Wednesday, December 7, 2011

HTML (Hardest Times of My Life)


By Jennifer Schaupp, Art Director

I’m Jen, designer of the 2011 Chico State Department of Journalism and Public Relations annual newsletter - Journalism Times.

I have been designing websites for over a year, having taken both web design courses in the Communication Design Department at Chico State. After taking these courses, I thought I had a pretty strong grasp on the overall structure of a website. However I never would have guessed I had enough practice to build a 14-page website in only two months.

Tasked with creating Journalism Times by the Department of Journalism and Public Relations, our team needed to write, design, and publish the entire site before Thanksgiving.

The first step of the process was creating a basic structure for the site, which included:
  • header
  • container
  • navigation bar
  • the new logo I designed
  • any other requests from the client.
To speed the process, the structure was originally designed and laid out in Adobe InDesign.

After making changes based on our client’s feedback, we began to develop the layout for the rest of the pages.

The week after the majority of our structure changes, I spent around 25 hours HTML coding the five pages that had completed content.

The week following, more changes. Not easy changes either, the way people make them seem when they are making suggestions. “Just make three columns instead of two,” someone suggested at a weekly meeting. “Also, can we just have these just a little bigger.” Changes aren’t a bad thing, but when coding, changes that seem small can create a chain of new adjustments. Changing the size of one index can mean changing the size of images, which means adjusting headings, bylines, captions, story placement and more.

After coding everything and thinking I could see the finish line, other issues kept popping up such as missing captions/credits for images, link and page consistency, useless dead links and more. The list was too long for being so close to deadline. There were over 30 images on the site and at least twice as many links to be manually checked one by one to make sure they were working properly.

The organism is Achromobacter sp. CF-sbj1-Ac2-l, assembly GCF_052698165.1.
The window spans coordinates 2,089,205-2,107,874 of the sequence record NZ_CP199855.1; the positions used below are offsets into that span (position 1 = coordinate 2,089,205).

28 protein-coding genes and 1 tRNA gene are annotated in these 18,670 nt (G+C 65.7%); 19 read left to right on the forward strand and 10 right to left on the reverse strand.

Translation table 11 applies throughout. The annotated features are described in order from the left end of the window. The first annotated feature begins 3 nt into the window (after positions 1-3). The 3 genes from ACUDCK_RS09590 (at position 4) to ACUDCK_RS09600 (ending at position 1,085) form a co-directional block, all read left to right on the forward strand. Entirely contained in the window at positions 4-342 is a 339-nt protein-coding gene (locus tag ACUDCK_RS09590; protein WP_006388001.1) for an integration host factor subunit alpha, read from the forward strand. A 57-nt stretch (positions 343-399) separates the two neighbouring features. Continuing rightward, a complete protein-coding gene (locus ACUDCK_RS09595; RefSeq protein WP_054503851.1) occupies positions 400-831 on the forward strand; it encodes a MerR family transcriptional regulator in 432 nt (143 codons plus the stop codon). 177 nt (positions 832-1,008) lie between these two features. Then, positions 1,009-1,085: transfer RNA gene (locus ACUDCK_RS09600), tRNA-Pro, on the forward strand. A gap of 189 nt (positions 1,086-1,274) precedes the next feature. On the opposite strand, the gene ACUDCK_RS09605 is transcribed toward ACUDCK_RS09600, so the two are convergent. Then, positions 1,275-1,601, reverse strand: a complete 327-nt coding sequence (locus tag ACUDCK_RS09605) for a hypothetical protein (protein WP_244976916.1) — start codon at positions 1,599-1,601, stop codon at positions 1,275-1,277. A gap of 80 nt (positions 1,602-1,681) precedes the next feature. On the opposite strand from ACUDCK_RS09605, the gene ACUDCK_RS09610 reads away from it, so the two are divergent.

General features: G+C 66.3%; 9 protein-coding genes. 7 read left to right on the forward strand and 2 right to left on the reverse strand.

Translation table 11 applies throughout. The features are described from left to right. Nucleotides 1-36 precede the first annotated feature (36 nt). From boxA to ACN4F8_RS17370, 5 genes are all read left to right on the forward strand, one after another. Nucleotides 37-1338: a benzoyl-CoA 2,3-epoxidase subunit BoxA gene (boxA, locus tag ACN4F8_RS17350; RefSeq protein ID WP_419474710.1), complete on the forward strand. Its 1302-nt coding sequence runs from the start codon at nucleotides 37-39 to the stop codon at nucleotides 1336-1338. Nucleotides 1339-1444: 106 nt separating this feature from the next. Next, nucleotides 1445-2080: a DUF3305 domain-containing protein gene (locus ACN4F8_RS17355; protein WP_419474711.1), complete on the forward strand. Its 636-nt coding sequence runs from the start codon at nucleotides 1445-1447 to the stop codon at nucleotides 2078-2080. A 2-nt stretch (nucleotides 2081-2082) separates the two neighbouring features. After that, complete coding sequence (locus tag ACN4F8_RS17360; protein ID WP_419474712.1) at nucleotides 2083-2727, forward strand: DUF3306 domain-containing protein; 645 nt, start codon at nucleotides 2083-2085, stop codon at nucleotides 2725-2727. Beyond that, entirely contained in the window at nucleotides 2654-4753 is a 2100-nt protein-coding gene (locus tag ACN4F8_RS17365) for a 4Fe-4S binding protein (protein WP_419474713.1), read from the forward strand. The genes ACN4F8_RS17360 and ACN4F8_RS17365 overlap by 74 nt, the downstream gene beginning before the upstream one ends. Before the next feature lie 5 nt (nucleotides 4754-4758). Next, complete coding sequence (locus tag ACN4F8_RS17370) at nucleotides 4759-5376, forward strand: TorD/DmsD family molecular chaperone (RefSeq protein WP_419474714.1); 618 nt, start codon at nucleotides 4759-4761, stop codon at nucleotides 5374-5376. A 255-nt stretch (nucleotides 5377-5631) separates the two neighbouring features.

Enter the help of my awesome team. Without their help the site review would have never gotten done. Dividing up the pages, we each checked the site for missing links, leftover shortcuts and any other errors. They were amazing!

I feel that this project threw me into one of the most stressful and difficult design pieces I’ve ever been a part of. If I build another site in the future, I will remember that building a stronger layout from the start, taking more time as a team to decide the way things should be navigated and trusting people who aren’t designers, not because they can help me code, but because they are the audience will all benefit me in the end.

I was new at coding when I started this project. I had all the pieces I needed to make this website successful and beautiful, I just had to be pushed to get it done. I feel so accomplished -- I actually did it!

Check out the fall 2011 issue of Journalism Times.

2 comments:

  1. Nice work Jen! Love the title! You should feel accomplished. You slayed that website!

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